in Follow-Up, Meddling, Politics, X-Geek

Why Romney Facebook hacks aren’t from Facebook mobile

With Facebook’s speculation to Mother Jones that hundreds of its users have liked Mitt Romney’s Facebook page mistakenly through their mobile application, I decided to see just what happens when one likes a Facebook ad from the Facebook mobile app. This turned out to be much more difficult than it first seemed because Android apparently has no built-in screenshot capability. I spent over an hour installing and figuring out the Android SDK on my PC before I finally got to the point of taking screenshots.

Yes, it’s a lot of work but, dammit, I need to know.

I fired up the Facebook mobile app on my LG Optimus V phone running Android 2.2.2. Near the top of my news feed was an ad for Samsung (names blurred to protect the guilty!):

Holding my breath, I clicked on the Like button:

There we go. Now I should be listed as liking that page.

I head over to Facebook on my laptop and this is what I see on my Facebook wall:

Okay, there’s no doubt about me liking Samsung. It’s hard to miss the big, fat notice on my timeline!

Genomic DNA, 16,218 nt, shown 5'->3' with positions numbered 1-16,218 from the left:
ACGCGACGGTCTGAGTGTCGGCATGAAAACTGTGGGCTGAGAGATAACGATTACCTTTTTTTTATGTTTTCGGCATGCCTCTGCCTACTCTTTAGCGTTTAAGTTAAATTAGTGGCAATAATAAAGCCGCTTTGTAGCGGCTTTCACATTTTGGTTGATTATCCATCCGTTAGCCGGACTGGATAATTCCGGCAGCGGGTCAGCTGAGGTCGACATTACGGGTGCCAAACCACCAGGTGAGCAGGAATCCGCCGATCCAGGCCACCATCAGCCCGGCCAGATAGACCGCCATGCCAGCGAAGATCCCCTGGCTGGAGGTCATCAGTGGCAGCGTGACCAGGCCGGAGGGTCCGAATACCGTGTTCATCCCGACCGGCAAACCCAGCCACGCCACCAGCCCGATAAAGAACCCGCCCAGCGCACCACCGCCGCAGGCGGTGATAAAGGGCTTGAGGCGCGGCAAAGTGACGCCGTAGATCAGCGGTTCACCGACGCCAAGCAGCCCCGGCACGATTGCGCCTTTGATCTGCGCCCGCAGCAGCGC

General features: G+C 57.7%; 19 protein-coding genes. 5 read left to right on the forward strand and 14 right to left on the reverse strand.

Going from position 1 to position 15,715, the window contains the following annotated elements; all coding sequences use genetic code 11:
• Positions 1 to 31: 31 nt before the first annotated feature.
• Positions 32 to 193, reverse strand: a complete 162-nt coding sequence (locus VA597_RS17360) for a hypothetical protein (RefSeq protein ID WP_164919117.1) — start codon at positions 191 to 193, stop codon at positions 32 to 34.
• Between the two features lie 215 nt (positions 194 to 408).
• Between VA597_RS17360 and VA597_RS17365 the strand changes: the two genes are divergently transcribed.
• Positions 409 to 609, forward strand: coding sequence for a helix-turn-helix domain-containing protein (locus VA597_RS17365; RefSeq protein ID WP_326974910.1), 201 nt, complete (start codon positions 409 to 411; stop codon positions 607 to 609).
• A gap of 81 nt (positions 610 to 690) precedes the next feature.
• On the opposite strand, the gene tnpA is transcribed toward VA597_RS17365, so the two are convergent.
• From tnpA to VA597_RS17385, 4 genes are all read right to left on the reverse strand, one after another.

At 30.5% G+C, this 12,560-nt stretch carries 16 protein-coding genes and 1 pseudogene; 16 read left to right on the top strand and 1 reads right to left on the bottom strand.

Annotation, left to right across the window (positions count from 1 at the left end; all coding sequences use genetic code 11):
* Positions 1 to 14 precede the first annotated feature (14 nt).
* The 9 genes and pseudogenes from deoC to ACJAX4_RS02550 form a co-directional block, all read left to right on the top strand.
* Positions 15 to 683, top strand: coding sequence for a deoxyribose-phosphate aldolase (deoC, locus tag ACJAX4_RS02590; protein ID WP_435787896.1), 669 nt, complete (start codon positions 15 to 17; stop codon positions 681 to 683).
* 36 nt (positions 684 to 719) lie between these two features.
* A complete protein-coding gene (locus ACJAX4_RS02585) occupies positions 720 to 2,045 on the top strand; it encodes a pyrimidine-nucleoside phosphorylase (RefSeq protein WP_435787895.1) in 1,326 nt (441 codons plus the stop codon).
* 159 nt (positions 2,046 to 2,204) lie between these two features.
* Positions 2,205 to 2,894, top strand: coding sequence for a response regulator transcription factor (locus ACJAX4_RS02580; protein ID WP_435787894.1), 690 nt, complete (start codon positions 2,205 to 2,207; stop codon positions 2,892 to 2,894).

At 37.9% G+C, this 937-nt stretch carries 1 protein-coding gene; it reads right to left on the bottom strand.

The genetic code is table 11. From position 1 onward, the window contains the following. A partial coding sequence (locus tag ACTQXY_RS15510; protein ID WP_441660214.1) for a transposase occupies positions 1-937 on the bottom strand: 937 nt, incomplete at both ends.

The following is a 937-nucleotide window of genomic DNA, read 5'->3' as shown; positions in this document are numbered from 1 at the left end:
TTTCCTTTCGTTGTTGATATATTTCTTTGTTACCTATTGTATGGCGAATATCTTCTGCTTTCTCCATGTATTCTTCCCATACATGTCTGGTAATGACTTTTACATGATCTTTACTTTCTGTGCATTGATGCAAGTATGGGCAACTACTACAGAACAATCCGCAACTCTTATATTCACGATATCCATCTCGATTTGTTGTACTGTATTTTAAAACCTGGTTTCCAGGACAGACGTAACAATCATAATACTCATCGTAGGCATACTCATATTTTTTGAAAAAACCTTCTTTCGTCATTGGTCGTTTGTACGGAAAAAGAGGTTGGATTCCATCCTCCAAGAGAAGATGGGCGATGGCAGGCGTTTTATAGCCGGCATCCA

Let’s surf over to the Samsung Facebook page to see if it’s in agreement:

Sure enough, I’m listed there, too.

Then I thought it smart to check my Facebook Activity Log which, as you’ll recall, tracks everything that happens on Facebook. Clicking on my Activity Log button brought me this:

Well, what do you know? I clicked to like a Facebook mobile ad and Facebook recorded that like everywhere it should have! And why wouldn’t it? That’s how Facebook gets paid! You’re damn straight the company is going to keep close track of the ads it sells on its service. Facebook doesn’t give a shit about how many cat pictures you post on your wall but it will track to the most minute detail what advertisements go with those pictures! That’s its business.

So to recap, in the opinion of Facebook’s “crack” security team, I probably clicked on a link in Facebook’s mobile app. In spite of the fact that I’ve been on the Internet for 20 years and have blogged nearly every day for ten straight years, piling up 5,759 posts, Facebook thinks I’m a social media moron. Riiiiiiight.

This whole issue puts Facebook in a no-win situation. Either they blame it on their mobile app (and imply that it’s shitty), they blame it on their users (and imply that they’re idiots), or they own up to widespread fraud occurring on their service. My guess is that the company is hoping the whole thing is going to blow over.

I still don’t know what all’s going on, but I do know this: after tonight’s experiment I can completely rule out mobile Facebook being the cause.

It. Could. Not. Happen.